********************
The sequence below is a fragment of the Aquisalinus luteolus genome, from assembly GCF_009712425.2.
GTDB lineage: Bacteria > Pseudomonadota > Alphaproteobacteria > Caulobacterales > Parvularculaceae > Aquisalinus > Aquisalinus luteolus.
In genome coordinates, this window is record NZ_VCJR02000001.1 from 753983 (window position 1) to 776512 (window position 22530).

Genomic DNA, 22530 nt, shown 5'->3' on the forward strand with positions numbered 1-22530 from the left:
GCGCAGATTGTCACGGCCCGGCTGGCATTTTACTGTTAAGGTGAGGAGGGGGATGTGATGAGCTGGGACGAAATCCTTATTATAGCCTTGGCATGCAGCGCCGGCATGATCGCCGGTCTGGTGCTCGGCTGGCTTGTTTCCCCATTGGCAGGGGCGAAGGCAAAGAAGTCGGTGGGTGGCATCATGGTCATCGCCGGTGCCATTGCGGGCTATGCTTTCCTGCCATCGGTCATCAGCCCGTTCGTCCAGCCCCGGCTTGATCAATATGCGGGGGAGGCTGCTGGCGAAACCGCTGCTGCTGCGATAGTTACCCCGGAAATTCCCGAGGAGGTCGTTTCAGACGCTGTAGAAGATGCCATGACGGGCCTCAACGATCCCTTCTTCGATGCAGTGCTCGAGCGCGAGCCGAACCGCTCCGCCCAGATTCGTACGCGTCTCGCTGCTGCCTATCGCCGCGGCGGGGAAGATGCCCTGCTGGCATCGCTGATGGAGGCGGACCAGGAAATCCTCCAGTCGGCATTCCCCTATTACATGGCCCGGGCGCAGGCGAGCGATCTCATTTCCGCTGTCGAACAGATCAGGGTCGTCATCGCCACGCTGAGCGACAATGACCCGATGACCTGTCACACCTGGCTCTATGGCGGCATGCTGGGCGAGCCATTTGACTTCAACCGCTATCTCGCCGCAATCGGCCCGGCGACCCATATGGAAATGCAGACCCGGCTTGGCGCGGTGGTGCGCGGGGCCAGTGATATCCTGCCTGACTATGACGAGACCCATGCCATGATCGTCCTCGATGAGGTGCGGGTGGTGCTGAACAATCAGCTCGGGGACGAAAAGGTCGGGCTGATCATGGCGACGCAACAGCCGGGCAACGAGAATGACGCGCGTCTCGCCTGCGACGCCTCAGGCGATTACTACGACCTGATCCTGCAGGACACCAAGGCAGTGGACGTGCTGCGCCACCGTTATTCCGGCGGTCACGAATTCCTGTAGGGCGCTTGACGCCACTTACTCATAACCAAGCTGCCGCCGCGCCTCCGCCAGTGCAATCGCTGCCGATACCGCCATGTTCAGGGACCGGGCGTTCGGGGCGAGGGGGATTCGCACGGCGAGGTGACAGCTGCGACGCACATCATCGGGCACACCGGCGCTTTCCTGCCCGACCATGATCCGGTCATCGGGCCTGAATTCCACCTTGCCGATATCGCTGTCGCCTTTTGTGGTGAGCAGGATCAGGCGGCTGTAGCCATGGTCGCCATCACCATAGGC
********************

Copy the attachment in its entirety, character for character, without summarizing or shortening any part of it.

The sequence below is a fragment of the Aquisalinus luteolus genome, from assembly GCF_009712425.2.
GTDB lineage: Bacteria > Pseudomonadota > Alphaproteobacteria > Caulobacterales > Parvularculaceae > Aquisalinus > Aquisalinus luteolus.
In genome coordinates, this window is record NZ_VCJR02000001.1 from 753983 (window position 1) to 776512 (window position 22530).

Genomic DNA, 22530 nt, shown 5'->3' on the forward strand with positions numbered 1-22530 from the left:
GCGCAGATTGTCACGGCCCGGCTGGCATTTTACTGTTAAGGTGAGGAGGGGGATGTGATGAGCTGGGACGAAATCCTTATTATAGCCTTGGCATGCAGCGCCGGCATGATCGCCGGTCTGGTGCTCGGCTGGCTTGTTTCCCCATTGGCAGGGGCGAAGGCAAAGAAGTCGGTGGGTGGCATCATGGTCATCGCCGGTGCCATTGCGGGCTATGCTTTCCTGCCATCGGTCATCAGCCCGTTCGTCCAGCCCCGGCTTGATCAATATGCGGGGGAGGCTGCTGGCGAAACCGCTGCTGCTGCGATAGTTACCCCGGAAATTCCCGAGGAGGTCGTTTCAGACGCTGTAGAAGATGCCATGACGGGCCTCAACGATCCCTTCTTCGATGCAGTGCTCGAGCGCGAGCCGAACCGCTCCGCCCAGATTCGTACGCGTCTCGCTGCTGCCTATCGCCGCGGCGGGGAAGATGCCCTGCTGGCATCGCTGATGGAGGCGGACCAGGAAATCCTCCAGTCGGCATTCCCCTATTACATGGCCCGGGCGCAGGCGAGCGATCTCATTTCCGCTGTCGAACAGATCAGGGTCGTCATCGCCACGCTGAGCGACAATGACCCGATGACCTGTCACACCTGGCTCTATGGCGGCATGCTGGGCGAGCCATTTGACTTCAACCGCTATCTCGCCGCAATCGGCCCGGCGACCCATATGGAAATGCAGACCCGGCTTGGCGCGGTGGTGCGCGGGGCCAGTGATATCCTGCCTGACTATGACGAGACCCATGCCATGATCGTCCTCGATGAGGTGCGGGTGGTGCTGAACAATCAGCTCGGGGACGAAAAGGTCGGGCTGATCATGGCGACGCAACAGCCGGGCAACGAGAATGACGCGCGTCTCGCCTGCGACGCCTCAGGCGATTACTACGACCTGATCCTGCAGGACACCAAGGCAGTGGACGTGCTGCGCCACCGTTATTCCGGCGGTCACGAATTCCTGTAGGGCGCTTGACGCCACTTACTCATAACCAAGCTGCCGCCGCGCCTCCGCCAGTGCAATCGCTGCCGATACCGCCATGTTCAGGGACCGGGCGTTCGGGGCGAGGGGGATTCGCACGGCGAGGTGACAGCTGCGACGCACATCATCGGGCACACCGGCGCTTTCCTGCCCGACCATGATCCGGTCATCGGGCCTGAATTCCACCTTGCCGATATCGCTGTCGCCTTTTGTGGTGAGCAGGATCAGGCGGCTGTAGCCATGGTCGCCATCACCATAGGC